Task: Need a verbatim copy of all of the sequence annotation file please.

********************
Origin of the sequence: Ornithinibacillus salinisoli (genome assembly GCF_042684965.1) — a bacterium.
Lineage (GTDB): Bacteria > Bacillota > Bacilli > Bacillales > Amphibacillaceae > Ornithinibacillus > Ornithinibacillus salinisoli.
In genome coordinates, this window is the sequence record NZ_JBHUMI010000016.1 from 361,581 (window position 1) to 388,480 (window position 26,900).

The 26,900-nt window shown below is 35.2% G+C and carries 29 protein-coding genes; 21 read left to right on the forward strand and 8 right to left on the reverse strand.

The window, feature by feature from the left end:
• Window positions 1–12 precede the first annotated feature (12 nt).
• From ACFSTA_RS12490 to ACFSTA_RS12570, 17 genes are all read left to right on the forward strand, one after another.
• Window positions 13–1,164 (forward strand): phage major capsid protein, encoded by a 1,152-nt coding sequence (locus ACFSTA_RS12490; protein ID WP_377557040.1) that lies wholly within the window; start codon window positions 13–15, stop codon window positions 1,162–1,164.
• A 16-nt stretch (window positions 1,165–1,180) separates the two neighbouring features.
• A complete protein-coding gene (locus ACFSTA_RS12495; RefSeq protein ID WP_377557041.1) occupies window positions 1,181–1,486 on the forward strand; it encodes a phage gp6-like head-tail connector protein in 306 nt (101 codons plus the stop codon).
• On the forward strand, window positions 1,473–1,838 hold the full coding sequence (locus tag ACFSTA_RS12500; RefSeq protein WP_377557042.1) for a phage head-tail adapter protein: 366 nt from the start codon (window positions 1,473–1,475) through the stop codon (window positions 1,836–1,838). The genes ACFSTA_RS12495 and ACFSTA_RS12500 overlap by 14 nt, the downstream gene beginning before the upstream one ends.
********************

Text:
Origin of the sequence: Ornithinibacillus salinisoli (genome assembly GCF_042684965.1) — a bacterium.
Lineage (GTDB): Bacteria > Bacillota > Bacilli > Bacillales > Amphibacillaceae > Ornithinibacillus > Ornithinibacillus salinisoli.
In genome coordinates, this window is the sequence record NZ_JBHUMI010000016.1 from 361,581 (window position 1) to 388,480 (window position 26,900).

The 26,900-nt window shown below is 35.2% G+C and carries 29 protein-coding genes; 21 read left to right on the forward strand and 8 right to left on the reverse strand.

The window, feature by feature from the left end:
• Window positions 1–12 precede the first annotated feature (12 nt).
• From ACFSTA_RS12490 to ACFSTA_RS12570, 17 genes are all read left to right on the forward strand, one after another.
• Window positions 13–1,164 (forward strand): phage major capsid protein, encoded by a 1,152-nt coding sequence (locus ACFSTA_RS12490; protein ID WP_377557040.1) that lies wholly within the window; start codon window positions 13–15, stop codon window positions 1,162–1,164.
• A 16-nt stretch (window positions 1,165–1,180) separates the two neighbouring features.
• A complete protein-coding gene (locus ACFSTA_RS12495; RefSeq protein ID WP_377557041.1) occupies window positions 1,181–1,486 on the forward strand; it encodes a phage gp6-like head-tail connector protein in 306 nt (101 codons plus the stop codon).
• On the forward strand, window positions 1,473–1,838 hold the full coding sequence (locus tag ACFSTA_RS12500; RefSeq protein WP_377557042.1) for a phage head-tail adapter protein: 366 nt from the start codon (window positions 1,473–1,475) through the stop codon (window positions 1,836–1,838). The genes ACFSTA_RS12495 and ACFSTA_RS12500 overlap by 14 nt, the downstream gene beginning before the upstream one ends.